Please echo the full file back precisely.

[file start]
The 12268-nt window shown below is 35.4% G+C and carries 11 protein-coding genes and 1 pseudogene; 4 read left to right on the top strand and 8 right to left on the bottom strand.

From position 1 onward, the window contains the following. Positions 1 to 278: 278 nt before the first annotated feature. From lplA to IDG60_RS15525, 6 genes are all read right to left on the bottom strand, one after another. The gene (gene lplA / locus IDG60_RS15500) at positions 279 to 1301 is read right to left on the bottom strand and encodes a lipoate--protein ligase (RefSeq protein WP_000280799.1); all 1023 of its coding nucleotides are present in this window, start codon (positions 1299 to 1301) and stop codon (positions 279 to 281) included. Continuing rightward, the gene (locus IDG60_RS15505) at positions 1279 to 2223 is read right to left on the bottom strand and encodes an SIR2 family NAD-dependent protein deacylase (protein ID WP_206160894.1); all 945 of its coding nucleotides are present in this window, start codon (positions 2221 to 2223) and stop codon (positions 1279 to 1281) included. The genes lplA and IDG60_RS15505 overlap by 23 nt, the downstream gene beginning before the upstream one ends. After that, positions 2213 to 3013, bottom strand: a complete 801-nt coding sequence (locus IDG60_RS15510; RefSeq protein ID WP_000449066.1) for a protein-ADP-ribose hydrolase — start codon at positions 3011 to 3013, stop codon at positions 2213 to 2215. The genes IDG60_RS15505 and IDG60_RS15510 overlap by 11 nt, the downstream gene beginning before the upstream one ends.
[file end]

The 12268-nt window shown below is 35.4% G+C and carries 11 protein-coding genes and 1 pseudogene; 4 read left to right on the top strand and 8 right to left on the bottom strand.

From position 1 onward, the window contains the following. Positions 1 to 278: 278 nt before the first annotated feature. From lplA to IDG60_RS15525, 6 genes are all read right to left on the bottom strand, one after another. The gene (gene lplA / locus IDG60_RS15500) at positions 279 to 1301 is read right to left on the bottom strand and encodes a lipoate--protein ligase (RefSeq protein WP_000280799.1); all 1023 of its coding nucleotides are present in this window, start codon (positions 1299 to 1301) and stop codon (positions 279 to 281) included. Continuing rightward, the gene (locus IDG60_RS15505) at positions 1279 to 2223 is read right to left on the bottom strand and encodes an SIR2 family NAD-dependent protein deacylase (protein ID WP_206160894.1); all 945 of its coding nucleotides are present in this window, start codon (positions 2221 to 2223) and stop codon (positions 1279 to 1281) included. The genes lplA and IDG60_RS15505 overlap by 23 nt, the downstream gene beginning before the upstream one ends. After that, positions 2213 to 3013, bottom strand: a complete 801-nt coding sequence (locus IDG60_RS15510; RefSeq protein ID WP_000449066.1) for a protein-ADP-ribose hydrolase — start codon at positions 3011 to 3013, stop codon at positions 2213 to 2215. The genes IDG60_RS15505 and IDG60_RS15510 overlap by 11 nt, the downstream gene beginning before the upstream one ends.